Mobile safety

Dial Triple Zero (000) in an emergency. Download the Emergency + app before you visit, it helps emergency services locate you using your smartphone's GPS. Please note there is limited mobile phone reception in this park and you’ll need mobile reception to call Triple Zero (000).

Water activities

Beaches, rivers and lakes in NSW national parks offer lots of opportunities for water activities. Please take care in the water and find out how to help your family and friends stay safe around water.

Strong currents may be present in Manning River, so take care in the water and please supervise children at all times.

Prohibited

Noise restrictions apply at this campground.

Gathering firewood

Firewood is not provided and may not be collected from the park, so you’ll need to bring your own supply.

Generators

No generators are allowed.

Pets

Pets and domestic animals (other than certified assistance animals) are not permitted. Find out which regional parks allow dog walking and see the pets in parks policy for more information.

Smoking

NSW national parks are no smoking areas.

Nearby towns

Gloucester (5 km)

Famous for gold deposits and the bushranger Captain Thunderbolt, Gloucester is located in the north Hunter region, east of Barrington Tops. The nearby state forests and national parks are ideal for walking, camping and outdoor adventure sports.

www.visitnsw.com

Taree (64 km)

Taree is a major mid North Coast city, ringed by superb beaches. It's situated on the Manning River and set against rolling hills.

www.visitnsw.com

Wingham (55 km)

A short stroll from the centre of Wingham is Wingham Brush Nature Reserve. Here you'll see a major colony of grey-headed flying foxes hanging head-down in the canopies of 1000-year-old Moreton Bay and strangler figs.

www.visitnsw.com

Learn more

Woko campground is in Woko National Park. Here are just some of the reasons why this park is special:

Rare animals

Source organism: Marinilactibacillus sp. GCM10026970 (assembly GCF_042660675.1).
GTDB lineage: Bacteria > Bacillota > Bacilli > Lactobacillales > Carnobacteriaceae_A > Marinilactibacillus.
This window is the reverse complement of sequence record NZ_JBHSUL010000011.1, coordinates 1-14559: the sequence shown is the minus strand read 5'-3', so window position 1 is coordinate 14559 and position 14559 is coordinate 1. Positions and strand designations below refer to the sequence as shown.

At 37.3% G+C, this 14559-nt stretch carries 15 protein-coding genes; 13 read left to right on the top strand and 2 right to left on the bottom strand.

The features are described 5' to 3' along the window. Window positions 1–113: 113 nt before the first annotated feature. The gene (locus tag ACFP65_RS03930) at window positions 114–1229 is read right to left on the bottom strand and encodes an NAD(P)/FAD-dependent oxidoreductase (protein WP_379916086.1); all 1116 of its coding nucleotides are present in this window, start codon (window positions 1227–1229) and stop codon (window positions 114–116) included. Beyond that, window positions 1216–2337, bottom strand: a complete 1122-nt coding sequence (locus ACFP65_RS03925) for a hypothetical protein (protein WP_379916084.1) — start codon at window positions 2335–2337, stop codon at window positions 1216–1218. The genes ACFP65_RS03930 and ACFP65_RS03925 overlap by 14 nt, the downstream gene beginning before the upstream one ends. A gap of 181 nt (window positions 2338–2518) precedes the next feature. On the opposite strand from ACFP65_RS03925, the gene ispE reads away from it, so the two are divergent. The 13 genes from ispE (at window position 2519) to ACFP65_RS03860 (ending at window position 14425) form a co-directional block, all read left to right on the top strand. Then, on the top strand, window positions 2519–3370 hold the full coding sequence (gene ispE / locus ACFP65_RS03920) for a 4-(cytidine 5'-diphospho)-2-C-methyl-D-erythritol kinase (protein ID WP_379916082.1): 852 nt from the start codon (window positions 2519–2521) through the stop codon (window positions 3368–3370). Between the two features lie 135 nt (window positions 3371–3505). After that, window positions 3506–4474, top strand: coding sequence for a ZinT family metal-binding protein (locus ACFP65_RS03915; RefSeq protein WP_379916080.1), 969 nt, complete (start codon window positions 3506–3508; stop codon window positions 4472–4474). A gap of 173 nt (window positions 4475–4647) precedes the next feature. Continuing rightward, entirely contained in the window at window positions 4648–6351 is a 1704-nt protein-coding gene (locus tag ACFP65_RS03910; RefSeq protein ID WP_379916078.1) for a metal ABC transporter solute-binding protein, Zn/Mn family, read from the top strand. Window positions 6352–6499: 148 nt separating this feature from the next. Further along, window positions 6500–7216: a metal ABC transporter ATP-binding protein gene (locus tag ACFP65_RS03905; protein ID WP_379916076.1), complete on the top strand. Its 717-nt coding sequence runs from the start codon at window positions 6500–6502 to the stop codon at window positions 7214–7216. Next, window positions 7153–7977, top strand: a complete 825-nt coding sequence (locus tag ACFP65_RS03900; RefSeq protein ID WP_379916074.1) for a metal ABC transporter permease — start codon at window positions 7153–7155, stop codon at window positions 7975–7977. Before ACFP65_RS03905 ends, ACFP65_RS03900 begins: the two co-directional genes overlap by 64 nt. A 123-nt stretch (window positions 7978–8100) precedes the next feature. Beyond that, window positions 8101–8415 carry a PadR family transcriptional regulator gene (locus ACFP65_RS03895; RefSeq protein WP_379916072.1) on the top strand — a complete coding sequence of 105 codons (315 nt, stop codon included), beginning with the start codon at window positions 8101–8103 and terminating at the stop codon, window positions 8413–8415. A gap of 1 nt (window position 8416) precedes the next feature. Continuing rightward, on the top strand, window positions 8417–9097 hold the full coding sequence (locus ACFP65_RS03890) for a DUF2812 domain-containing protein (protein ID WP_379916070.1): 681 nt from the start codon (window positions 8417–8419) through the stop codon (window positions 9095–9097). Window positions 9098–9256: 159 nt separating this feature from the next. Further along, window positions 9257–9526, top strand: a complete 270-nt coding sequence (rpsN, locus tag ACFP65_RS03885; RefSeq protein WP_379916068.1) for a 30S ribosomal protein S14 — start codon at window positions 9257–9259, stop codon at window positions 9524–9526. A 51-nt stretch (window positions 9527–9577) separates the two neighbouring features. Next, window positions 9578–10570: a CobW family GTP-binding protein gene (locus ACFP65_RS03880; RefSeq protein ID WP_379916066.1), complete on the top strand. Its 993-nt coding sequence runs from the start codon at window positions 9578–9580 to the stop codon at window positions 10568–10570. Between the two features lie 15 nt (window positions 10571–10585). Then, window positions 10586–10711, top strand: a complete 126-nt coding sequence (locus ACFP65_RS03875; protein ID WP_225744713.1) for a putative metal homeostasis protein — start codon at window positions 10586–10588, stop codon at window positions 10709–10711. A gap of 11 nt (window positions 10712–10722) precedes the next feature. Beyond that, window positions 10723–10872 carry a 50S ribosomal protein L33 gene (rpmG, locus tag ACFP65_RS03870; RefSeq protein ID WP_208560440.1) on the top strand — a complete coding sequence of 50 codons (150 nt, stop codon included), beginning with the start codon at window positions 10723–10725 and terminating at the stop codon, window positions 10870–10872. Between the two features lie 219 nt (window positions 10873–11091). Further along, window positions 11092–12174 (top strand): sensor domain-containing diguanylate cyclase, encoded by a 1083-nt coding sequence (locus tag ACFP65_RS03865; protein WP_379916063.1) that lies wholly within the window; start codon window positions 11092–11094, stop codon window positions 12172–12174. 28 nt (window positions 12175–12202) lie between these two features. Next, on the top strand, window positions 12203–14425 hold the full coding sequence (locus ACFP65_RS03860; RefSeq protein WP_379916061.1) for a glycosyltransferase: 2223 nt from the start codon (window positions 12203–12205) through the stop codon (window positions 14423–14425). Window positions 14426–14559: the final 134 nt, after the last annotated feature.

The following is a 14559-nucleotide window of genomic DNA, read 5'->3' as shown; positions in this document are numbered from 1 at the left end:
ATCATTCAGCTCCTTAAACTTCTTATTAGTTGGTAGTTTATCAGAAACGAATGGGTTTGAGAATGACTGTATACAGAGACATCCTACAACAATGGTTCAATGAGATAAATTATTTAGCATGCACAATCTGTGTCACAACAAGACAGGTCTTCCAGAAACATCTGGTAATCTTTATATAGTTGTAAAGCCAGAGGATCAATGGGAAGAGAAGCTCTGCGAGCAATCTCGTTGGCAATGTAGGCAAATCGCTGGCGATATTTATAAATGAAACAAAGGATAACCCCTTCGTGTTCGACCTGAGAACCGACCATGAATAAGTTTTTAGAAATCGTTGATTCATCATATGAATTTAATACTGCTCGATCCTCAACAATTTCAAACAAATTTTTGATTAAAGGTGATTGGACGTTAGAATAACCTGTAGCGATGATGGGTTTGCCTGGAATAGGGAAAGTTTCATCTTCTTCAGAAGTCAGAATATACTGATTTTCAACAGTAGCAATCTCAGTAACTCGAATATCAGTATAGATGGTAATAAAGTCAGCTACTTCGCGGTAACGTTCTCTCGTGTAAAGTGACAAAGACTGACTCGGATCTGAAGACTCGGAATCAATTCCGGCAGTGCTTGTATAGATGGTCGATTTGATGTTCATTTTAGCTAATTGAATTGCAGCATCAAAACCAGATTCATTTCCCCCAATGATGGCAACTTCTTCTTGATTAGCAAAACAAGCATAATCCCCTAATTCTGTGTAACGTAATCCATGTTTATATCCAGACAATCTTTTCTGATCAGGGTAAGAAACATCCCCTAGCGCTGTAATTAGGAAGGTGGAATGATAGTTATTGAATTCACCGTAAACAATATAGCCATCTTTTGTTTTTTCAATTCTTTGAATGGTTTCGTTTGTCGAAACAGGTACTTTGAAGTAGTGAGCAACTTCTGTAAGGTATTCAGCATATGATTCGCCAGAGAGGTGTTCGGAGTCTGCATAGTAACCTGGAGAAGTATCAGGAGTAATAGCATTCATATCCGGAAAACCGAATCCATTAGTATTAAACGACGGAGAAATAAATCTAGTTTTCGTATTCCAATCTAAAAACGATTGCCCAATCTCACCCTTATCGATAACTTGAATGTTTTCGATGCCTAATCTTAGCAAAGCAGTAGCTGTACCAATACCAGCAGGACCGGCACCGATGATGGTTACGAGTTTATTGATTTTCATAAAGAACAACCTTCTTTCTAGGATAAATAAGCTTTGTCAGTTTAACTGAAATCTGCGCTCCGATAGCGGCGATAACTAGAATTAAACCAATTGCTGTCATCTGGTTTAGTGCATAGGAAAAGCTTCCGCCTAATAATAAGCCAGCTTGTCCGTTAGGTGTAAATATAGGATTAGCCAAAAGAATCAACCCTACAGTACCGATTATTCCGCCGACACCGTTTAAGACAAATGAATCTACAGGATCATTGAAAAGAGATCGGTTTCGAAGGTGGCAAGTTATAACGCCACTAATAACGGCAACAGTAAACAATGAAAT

Myrtle scrub, Woko National Park. Photo: John Spencer

Woko National Park contains a number of threatened or endangered species, including the brush-tailed rock wallaby, masked owl, and wompoo pigeon. This is, in fact, prime territory for birdwatching, with lyrebirds, brush turkeys, and wedge-tailed eagles regularly spotted in the park. Largely, this is due to the variety of environments encompassed by Woko: the grey fantail, for example, favours the mid-layer of the forest, while the willy wagtail enjoys the openness of the forest edge and spaces created by cattle clearing.

  • Brush Turkey track A short but sweet bushwalk, Brush Turkey track begins and ends at Woko campground and gives the hiker an insight into the progressive growth of a dry rainforest.
  • Cliff Face track Cliff Face track provides a challenging walk through the best of Woko National Park, with dramatic scenic views towards the escarpment above.

Rich Aboriginal culture

Maxwells Flat, Woko National Park. Photo: John Spencer

The Biripi people of the Manning Valley were the first to inhabit this area, with several open campsites having been recorded along the ridgelines and peaks of the park. Indeed, 'Woko' is thought to be a local Aboriginal name for the boobook owl. Aboriginal culture engages with the land, waterways, plants and animals of a specific place; the NSW National Parks and Wildlife Service works with local Aboriginal communities to protect this heritage for future generations.

Significant forest

Myrtle scrub, Woko National Park. Photo: John Spencer

Woko conserves 8598 hectares of regionally significant forest communities, including part of one of the most extensive areas of dry rainforest in NSW. The steep hills in the park are occupied by a variety of plants and forest types, from dry sclerophyll forest to subtropical rainforest and eucalypt zones. This makes a walk here particularly fascinating, as you traverse different regions and watch the landscape transform before your very eyes.

  • Brush Turkey track A short but sweet bushwalk, Brush Turkey track begins and ends at Woko campground and gives the hiker an insight into the progressive growth of a dry rainforest.
  • Cliff Face track Cliff Face track provides a challenging walk through the best of Woko National Park, with dramatic scenic views towards the escarpment above.

Education resources (1)

The cliffs of Woko. Photo:John Spencer